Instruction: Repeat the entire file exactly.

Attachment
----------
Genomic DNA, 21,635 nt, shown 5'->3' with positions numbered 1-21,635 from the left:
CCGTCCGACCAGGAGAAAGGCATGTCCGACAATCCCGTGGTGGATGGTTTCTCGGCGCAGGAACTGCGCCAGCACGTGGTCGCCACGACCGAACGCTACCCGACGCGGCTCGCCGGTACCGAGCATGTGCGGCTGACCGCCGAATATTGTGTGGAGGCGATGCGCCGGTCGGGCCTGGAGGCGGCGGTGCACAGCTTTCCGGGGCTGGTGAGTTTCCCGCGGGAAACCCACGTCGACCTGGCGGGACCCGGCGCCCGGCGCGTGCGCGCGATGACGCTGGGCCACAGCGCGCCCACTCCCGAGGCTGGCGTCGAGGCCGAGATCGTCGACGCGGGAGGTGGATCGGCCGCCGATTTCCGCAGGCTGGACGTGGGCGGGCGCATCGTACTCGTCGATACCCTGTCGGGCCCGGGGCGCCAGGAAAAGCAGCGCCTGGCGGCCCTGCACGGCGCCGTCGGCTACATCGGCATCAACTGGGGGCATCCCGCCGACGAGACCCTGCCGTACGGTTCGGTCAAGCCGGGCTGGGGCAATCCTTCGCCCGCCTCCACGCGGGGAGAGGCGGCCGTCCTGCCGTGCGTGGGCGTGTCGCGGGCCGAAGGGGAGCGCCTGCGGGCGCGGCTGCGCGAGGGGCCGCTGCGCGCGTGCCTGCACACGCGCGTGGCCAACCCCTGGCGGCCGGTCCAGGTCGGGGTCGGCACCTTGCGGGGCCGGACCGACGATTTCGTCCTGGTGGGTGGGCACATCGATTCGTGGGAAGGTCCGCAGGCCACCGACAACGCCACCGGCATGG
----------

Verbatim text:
Genomic DNA, 21,635 nt, shown 5'->3' with positions numbered 1-21,635 from the left:
CCGTCCGACCAGGAGAAAGGCATGTCCGACAATCCCGTGGTGGATGGTTTCTCGGCGCAGGAACTGCGCCAGCACGTGGTCGCCACGACCGAACGCTACCCGACGCGGCTCGCCGGTACCGAGCATGTGCGGCTGACCGCCGAATATTGTGTGGAGGCGATGCGCCGGTCGGGCCTGGAGGCGGCGGTGCACAGCTTTCCGGGGCTGGTGAGTTTCCCGCGGGAAACCCACGTCGACCTGGCGGGACCCGGCGCCCGGCGCGTGCGCGCGATGACGCTGGGCCACAGCGCGCCCACTCCCGAGGCTGGCGTCGAGGCCGAGATCGTCGACGCGGGAGGTGGATCGGCCGCCGATTTCCGCAGGCTGGACGTGGGCGGGCGCATCGTACTCGTCGATACCCTGTCGGGCCCGGGGCGCCAGGAAAAGCAGCGCCTGGCGGCCCTGCACGGCGCCGTCGGCTACATCGGCATCAACTGGGGGCATCCCGCCGACGAGACCCTGCCGTACGGTTCGGTCAAGCCGGGCTGGGGCAATCCTTCGCCCGCCTCCACGCGGGGAGAGGCGGCCGTCCTGCCGTGCGTGGGCGTGTCGCGGGCCGAAGGGGAGCGCCTGCGGGCGCGGCTGCGCGAGGGGCCGCTGCGCGCGTGCCTGCACACGCGCGTGGCCAACCCCTGGCGGCCGGTCCAGGTCGGGGTCGGCACCTTGCGGGGCCGGACCGACGATTTCGTCCTGGTGGGTGGGCACATCGATTCGTGGGAAGGTCCGCAGGCCACCGACAACGCCACCGGCATGG